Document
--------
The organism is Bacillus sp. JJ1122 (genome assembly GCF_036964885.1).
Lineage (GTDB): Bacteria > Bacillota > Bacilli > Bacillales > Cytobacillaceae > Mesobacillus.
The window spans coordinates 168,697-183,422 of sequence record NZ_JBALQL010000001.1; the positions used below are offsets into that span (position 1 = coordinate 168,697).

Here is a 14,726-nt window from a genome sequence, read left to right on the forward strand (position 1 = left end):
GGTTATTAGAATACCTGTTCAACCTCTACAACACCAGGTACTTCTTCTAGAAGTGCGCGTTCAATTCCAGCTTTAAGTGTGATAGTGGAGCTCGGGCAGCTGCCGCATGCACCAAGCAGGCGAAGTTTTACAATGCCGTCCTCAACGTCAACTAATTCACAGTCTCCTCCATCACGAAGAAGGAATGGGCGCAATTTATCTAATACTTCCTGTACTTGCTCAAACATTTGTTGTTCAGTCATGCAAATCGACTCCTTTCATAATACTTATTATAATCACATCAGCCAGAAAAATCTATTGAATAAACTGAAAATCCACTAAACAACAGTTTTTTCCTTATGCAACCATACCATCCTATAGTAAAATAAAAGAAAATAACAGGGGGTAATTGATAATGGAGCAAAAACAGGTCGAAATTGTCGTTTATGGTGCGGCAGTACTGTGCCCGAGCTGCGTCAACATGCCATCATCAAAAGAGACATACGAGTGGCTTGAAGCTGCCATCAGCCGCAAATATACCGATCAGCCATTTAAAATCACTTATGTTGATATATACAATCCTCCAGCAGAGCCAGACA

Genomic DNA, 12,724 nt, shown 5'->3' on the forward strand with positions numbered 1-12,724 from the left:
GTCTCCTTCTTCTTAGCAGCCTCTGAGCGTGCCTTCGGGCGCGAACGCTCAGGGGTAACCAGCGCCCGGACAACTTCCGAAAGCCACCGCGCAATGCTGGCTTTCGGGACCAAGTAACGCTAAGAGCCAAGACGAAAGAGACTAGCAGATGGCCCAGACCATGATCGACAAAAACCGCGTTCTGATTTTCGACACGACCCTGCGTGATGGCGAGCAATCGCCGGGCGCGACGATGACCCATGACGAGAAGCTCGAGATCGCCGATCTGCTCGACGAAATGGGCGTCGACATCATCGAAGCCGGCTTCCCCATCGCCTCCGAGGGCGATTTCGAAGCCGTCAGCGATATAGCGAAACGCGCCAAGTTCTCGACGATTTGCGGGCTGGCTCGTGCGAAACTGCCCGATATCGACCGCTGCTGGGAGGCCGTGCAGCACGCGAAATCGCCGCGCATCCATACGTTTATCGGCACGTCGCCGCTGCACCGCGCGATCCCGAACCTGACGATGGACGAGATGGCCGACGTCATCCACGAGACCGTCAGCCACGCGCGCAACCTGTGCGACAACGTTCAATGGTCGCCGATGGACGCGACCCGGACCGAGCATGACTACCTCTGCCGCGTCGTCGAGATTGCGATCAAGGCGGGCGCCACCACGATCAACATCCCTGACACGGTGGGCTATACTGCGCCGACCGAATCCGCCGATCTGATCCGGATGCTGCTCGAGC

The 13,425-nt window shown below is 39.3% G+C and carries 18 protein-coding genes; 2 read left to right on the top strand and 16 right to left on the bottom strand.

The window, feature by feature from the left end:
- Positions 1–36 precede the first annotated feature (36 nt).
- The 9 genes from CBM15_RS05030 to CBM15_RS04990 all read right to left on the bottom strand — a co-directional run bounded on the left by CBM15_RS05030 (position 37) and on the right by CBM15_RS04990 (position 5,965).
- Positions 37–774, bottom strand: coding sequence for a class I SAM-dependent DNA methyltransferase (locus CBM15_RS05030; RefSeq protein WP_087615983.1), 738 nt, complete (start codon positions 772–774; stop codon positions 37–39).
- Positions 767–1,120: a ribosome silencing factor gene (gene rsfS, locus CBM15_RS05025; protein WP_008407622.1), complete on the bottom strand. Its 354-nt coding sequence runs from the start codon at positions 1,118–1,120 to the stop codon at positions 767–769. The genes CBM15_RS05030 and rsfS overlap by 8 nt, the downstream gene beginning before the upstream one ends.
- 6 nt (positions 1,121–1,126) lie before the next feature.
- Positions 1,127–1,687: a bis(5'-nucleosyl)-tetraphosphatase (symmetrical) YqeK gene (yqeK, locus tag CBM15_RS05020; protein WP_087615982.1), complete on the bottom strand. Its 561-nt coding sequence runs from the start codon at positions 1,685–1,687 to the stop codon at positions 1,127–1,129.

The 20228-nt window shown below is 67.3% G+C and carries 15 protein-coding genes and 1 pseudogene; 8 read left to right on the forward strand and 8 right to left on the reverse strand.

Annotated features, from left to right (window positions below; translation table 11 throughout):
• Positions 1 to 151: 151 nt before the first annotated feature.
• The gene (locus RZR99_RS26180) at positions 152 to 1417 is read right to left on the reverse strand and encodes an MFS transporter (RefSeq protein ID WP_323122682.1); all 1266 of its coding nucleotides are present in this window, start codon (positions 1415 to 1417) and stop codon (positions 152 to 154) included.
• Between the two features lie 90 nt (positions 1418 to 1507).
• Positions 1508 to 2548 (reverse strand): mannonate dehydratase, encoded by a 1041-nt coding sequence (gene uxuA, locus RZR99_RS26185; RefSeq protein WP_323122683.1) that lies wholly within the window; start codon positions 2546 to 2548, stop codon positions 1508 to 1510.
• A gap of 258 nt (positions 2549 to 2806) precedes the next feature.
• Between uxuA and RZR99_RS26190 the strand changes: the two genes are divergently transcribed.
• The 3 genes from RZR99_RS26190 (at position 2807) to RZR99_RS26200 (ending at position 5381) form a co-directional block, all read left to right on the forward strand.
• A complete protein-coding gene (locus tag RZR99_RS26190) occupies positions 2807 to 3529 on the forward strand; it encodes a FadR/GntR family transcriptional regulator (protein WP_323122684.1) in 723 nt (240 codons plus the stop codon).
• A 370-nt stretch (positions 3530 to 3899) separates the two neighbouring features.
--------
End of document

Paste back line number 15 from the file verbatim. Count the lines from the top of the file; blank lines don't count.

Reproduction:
- Positions 1,127–1,687: a bis(5'-nucleosyl)-tetraphosphatase (symmetrical) YqeK gene (yqeK, locus tag CBM15_RS05020; protein WP_087615982.1), complete on the bottom strand. Its 561-nt coding sequence runs from the start codon at positions 1,685–1,687 to the stop codon at positions 1,127–1,129.